The business owner can contribute the maximum annual deferral amount to his/her own 401(k) plan ($18,500 plus any catch up contributions), receive additional savings from the company’s matching contributions (they’re an “employee” too) and, come tax time, the business can deduct all matching contributions (up to the $55,000 IRS limit).

4. There is still time to maximize the savings for 2019

Safe harbor plans must be in effect three months prior to the plan year-end date, which means eligible employees must be able to make salary deferrals starting no later than the payroll period that ends on or after October 1 of the plan’s first year.  This means plan sponsors must make decision and sign necessary documentation by September 1.

5. If you already have a plan, you can take advantage too!

If you offer a different plan, but would like to take advantage of Safe Harbor benefits, here are dates to know:

  • By or before November 30, 2019: Your provider can amend your plan or start a new plan with a safe harbor provision for the following year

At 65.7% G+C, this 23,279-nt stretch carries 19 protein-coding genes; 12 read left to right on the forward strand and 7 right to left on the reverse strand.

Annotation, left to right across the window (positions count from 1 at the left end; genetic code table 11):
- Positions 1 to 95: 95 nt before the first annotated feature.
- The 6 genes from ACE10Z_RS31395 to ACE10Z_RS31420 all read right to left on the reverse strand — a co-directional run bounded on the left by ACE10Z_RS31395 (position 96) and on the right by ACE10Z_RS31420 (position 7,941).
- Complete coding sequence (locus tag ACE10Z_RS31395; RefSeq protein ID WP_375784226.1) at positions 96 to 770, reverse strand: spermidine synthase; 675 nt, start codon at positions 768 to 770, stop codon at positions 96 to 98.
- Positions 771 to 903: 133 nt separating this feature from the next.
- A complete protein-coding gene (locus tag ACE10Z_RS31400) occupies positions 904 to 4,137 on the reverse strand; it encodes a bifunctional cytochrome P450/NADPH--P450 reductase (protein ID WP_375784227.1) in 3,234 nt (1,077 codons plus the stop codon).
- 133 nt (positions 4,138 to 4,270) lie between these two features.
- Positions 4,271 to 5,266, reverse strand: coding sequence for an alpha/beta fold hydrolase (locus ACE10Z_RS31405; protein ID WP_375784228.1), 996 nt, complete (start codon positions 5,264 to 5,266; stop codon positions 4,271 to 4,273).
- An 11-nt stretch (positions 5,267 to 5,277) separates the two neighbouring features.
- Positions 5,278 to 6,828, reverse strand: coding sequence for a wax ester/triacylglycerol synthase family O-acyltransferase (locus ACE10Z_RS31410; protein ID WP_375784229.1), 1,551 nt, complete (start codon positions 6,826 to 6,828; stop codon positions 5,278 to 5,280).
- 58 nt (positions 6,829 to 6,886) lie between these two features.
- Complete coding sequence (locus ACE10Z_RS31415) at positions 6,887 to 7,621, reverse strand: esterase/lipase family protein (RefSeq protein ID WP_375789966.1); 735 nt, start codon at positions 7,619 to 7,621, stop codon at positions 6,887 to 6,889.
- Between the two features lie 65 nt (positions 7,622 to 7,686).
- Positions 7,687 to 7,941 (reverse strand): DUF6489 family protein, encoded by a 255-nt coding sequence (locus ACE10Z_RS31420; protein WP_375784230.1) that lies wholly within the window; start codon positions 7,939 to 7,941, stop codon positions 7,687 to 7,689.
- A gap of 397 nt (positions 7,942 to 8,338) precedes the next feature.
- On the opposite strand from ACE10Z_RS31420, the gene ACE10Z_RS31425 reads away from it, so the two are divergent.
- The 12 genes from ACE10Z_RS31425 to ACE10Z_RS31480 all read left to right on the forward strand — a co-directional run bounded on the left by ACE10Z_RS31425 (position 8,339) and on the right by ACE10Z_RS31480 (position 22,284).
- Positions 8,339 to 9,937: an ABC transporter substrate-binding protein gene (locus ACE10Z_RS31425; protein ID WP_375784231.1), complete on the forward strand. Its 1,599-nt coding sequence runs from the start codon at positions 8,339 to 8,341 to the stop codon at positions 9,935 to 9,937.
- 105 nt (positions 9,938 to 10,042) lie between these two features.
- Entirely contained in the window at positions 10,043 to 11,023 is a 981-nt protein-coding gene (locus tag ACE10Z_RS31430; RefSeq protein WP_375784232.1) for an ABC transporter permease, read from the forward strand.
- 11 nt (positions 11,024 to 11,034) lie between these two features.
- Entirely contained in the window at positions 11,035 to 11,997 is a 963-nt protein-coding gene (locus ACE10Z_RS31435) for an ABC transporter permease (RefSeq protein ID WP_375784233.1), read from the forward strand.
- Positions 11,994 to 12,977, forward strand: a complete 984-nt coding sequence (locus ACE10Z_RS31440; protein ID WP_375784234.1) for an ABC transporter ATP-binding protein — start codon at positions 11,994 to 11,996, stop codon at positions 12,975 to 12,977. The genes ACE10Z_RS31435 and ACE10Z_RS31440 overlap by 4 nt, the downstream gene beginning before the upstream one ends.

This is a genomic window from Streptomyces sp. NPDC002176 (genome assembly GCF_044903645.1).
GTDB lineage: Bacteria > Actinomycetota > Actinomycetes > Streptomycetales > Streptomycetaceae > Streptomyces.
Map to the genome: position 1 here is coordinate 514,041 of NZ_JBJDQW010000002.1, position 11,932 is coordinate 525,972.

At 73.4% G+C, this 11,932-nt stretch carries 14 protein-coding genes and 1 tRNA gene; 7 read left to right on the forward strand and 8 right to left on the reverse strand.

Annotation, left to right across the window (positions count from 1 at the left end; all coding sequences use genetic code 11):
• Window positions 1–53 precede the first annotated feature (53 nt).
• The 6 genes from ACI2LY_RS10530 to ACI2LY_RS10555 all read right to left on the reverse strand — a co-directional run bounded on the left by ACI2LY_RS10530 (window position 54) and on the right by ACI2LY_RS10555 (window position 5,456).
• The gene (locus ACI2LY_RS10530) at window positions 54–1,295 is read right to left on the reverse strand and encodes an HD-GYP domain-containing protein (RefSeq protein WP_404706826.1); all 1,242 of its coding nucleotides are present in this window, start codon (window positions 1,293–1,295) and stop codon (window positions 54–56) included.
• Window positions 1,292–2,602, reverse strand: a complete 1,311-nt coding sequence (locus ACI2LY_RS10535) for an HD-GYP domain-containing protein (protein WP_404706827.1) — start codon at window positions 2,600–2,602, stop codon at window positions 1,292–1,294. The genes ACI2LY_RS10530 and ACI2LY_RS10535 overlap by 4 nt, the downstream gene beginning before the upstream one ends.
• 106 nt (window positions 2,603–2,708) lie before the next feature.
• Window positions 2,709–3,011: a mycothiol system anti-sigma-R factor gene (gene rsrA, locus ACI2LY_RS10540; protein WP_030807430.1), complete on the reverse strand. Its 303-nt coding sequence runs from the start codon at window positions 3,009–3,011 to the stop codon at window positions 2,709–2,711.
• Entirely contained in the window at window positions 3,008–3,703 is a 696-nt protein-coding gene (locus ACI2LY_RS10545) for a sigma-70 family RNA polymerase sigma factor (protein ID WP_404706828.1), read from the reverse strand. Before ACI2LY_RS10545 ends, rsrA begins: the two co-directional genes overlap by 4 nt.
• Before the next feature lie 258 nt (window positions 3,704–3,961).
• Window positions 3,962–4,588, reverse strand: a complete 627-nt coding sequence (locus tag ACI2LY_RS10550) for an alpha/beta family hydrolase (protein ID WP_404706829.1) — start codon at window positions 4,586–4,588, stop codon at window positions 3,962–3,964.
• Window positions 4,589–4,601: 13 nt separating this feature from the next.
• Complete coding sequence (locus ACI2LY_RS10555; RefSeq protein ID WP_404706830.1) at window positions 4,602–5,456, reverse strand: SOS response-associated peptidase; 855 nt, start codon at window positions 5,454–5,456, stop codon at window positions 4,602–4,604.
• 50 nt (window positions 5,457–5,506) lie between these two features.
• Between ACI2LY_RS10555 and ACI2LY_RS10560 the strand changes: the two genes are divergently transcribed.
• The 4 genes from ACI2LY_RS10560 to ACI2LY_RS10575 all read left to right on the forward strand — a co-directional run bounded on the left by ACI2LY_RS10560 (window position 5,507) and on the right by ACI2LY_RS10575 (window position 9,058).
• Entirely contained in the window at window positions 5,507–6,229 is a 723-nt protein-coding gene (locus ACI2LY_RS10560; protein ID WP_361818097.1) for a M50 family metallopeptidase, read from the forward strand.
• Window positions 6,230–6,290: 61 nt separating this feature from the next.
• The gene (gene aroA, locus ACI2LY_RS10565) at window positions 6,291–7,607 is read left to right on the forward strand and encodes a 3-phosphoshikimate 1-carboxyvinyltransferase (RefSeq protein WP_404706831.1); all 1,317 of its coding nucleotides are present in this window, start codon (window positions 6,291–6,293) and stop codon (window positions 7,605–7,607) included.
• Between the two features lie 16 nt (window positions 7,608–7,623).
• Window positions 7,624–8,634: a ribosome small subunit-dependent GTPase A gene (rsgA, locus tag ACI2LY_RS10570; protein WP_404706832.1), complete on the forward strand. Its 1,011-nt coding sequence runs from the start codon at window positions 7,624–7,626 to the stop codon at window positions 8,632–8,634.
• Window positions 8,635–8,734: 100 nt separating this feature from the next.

• December 1, 2019: Your employees receive a 30-day notice of plan revisions
  • January 1, 2020: Safe Harbor provision takes effect and exempts the plan from nondiscrimination testing

Overall, there are benefits to any type of retirement offering, but a safe harbor plan can be a smart decision for many companies, particularly for small business owners. If you have any questions about whether a safe harbor plan is right for you, reach out to info@vestwell.com at any time.

How Small Businesses Benefit from the SECURE Act

 

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By Allison Brecher, General Counsel, Vestwell

Congress is close to passing legislation that will be a big win for small business owners thinking of offering retirement plans to their employees. The Setting Every Community Up for Retirement Enhancement (SECURE) Act has a number of provisions centered around improving the nation’s retirement system, but small businesses in particular stand to benefit in many ways. Most notably, the Act would: